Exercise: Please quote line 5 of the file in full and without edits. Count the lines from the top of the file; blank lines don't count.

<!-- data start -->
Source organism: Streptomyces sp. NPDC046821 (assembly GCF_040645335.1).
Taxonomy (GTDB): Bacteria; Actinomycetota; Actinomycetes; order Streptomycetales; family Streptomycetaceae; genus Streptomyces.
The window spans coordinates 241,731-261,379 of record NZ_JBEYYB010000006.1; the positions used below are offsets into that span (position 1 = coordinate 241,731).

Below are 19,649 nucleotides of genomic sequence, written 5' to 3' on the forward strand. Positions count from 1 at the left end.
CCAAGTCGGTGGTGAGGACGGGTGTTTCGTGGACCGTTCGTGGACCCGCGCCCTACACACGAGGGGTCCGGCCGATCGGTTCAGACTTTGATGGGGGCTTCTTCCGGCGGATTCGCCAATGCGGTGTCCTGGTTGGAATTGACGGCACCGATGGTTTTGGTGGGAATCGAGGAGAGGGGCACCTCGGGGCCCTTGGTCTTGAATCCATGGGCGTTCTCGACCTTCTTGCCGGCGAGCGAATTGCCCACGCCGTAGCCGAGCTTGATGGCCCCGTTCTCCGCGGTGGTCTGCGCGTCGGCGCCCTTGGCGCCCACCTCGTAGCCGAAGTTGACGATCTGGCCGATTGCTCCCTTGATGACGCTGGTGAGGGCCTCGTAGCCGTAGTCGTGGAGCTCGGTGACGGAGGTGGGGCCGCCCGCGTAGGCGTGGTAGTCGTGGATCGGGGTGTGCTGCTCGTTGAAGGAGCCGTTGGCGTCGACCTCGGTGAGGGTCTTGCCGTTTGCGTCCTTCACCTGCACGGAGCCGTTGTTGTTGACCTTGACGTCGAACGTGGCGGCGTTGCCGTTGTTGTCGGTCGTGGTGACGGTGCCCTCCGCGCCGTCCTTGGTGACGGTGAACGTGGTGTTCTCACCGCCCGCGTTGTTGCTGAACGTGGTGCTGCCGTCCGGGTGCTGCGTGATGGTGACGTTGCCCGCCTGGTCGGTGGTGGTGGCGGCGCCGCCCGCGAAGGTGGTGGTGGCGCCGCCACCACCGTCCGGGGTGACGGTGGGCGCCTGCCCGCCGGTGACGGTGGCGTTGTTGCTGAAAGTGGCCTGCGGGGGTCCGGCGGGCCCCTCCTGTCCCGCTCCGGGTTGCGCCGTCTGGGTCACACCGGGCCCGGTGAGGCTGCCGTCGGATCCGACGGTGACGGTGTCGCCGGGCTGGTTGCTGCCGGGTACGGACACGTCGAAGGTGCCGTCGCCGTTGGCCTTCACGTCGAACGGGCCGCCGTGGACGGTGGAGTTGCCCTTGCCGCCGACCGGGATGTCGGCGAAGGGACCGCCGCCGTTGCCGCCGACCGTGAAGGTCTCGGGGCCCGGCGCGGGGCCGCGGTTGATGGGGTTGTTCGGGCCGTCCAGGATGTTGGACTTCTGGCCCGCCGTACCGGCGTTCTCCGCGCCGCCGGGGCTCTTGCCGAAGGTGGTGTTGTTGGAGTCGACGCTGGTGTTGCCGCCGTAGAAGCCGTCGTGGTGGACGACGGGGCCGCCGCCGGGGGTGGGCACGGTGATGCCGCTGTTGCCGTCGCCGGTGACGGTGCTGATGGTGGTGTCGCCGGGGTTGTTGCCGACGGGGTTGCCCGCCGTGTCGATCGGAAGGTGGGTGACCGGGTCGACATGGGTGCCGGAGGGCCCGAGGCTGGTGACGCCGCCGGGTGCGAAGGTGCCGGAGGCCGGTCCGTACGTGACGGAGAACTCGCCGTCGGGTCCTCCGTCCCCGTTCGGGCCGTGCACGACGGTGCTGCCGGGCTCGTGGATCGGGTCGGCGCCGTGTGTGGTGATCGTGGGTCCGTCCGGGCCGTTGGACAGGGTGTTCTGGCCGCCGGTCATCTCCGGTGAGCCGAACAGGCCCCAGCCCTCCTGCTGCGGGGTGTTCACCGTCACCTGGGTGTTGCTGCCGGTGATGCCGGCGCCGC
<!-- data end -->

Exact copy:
CCAAGTCGGTGGTGAGGACGGGTGTTTCGTGGACCGTTCGTGGACCCGCGCCCTACACACGAGGGGTCCGGCCGATCGGTTCAGACTTTGATGGGGGCTTCTTCCGGCGGATTCGCCAATGCGGTGTCCTGGTTGGAATTGACGGCACCGATGGTTTTGGTGGGAATCGAGGAGAGGGGCACCTCGGGGCCCTTGGTCTTGAATCCATGGGCGTTCTCGACCTTCTTGCCGGCGAGCGAATTGCCCACGCCGTAGCCGAGCTTGATGGCCCCGTTCTCCGCGGTGGTCTGCGCGTCGGCGCCCTTGGCGCCCACCTCGTAGCCGAAGTTGACGATCTGGCCGATTGCTCCCTTGATGACGCTGGTGAGGGCCTCGTAGCCGTAGTCGTGGAGCTCGGTGACGGAGGTGGGGCCGCCCGCGTAGGCGTGGTAGTCGTGGATCGGGGTGTGCTGCTCGTTGAAGGAGCCGTTGGCGTCGACCTCGGTGAGGGTCTTGCCGTTTGCGTCCTTCACCTGCACGGAGCCGTTGTTGTTGACCTTGACGTCGAACGTGGCGGCGTTGCCGTTGTTGTCGGTCGTGGTGACGGTGCCCTCCGCGCCGTCCTTGGTGACGGTGAACGTGGTGTTCTCACCGCCCGCGTTGTTGCTGAACGTGGTGCTGCCGTCCGGGTGCTGCGTGATGGTGACGTTGCCCGCCTGGTCGGTGGTGGTGGCGGCGCCGCCCGCGAAGGTGGTGGTGGCGCCGCCACCACCGTCCGGGGTGACGGTGGGCGCCTGCCCGCCGGTGACGGTGGCGTTGTTGCTGAAAGTGGCCTGCGGGGGTCCGGCGGGCCCCTCCTGTCCCGCTCCGGGTTGCGCCGTCTGGGTCACACCGGGCCCGGTGAGGCTGCCGTCGGATCCGACGGTGACGGTGTCGCCGGGCTGGTTGCTGCCGGGTACGGACACGTCGAAGGTGCCGTCGCCGTTGGCCTTCACGTCGAACGGGCCGCCGTGGACGGTGGAGTTGCCCTTGCCGCCGACCGGGATGTCGGCGAAGGGACCGCCGCCGTTGCCGCCGACCGTGAAGGTCTCGGGGCCCGGCGCGGGGCCGCGGTTGATGGGGTTGTTCGGGCCGTCCAGGATGTTGGACTTCTGGCCCGCCGTACCGGCGTTCTCCGCGCCGCCGGGGCTCTTGCCGAAGGTGGTGTTGTTGGAGTCGACGCTGGTGTTGCCGCCGTAGAAGCCGTCGTGGTGGACGACGGGGCCGCCGCCGGGGGTGGGCACGGTGATGCCGCTGTTGCCGTCGCCGGTGACGGTGCTGATGGTGGTGTCGCCGGGGTTGTTGCCGACGGGGTTGCCCGCCGTGTCGATCGGAAGGTGGGTGACCGGGTCGACATGGGTGCCGGAGGGCCCGAGGCTGGTGACGCCGCCGGGTGCGAAGGTGCCGGAGGCCGGTCCGTACGTGACGGAGAACTCGCCGTCGGGTCCTCCGTCCCCGTTCGGGCCGTGCACGACGGTGCTGCCGGGCTCGTGGATCGGGTCGGCGCCGTGTGTGGTGATCGTGGGTCCGTCCGGGCCGTTGGACAGGGTGTTCTGGCCGCCGGTCATCTCCGGTGAGCCGAACAGGCCCCAGCCCTCCTGCTGCGGGGTGTTCACCGTCACCTGGGTGTTGCTGCCGGTGATGCCGGCGCCGC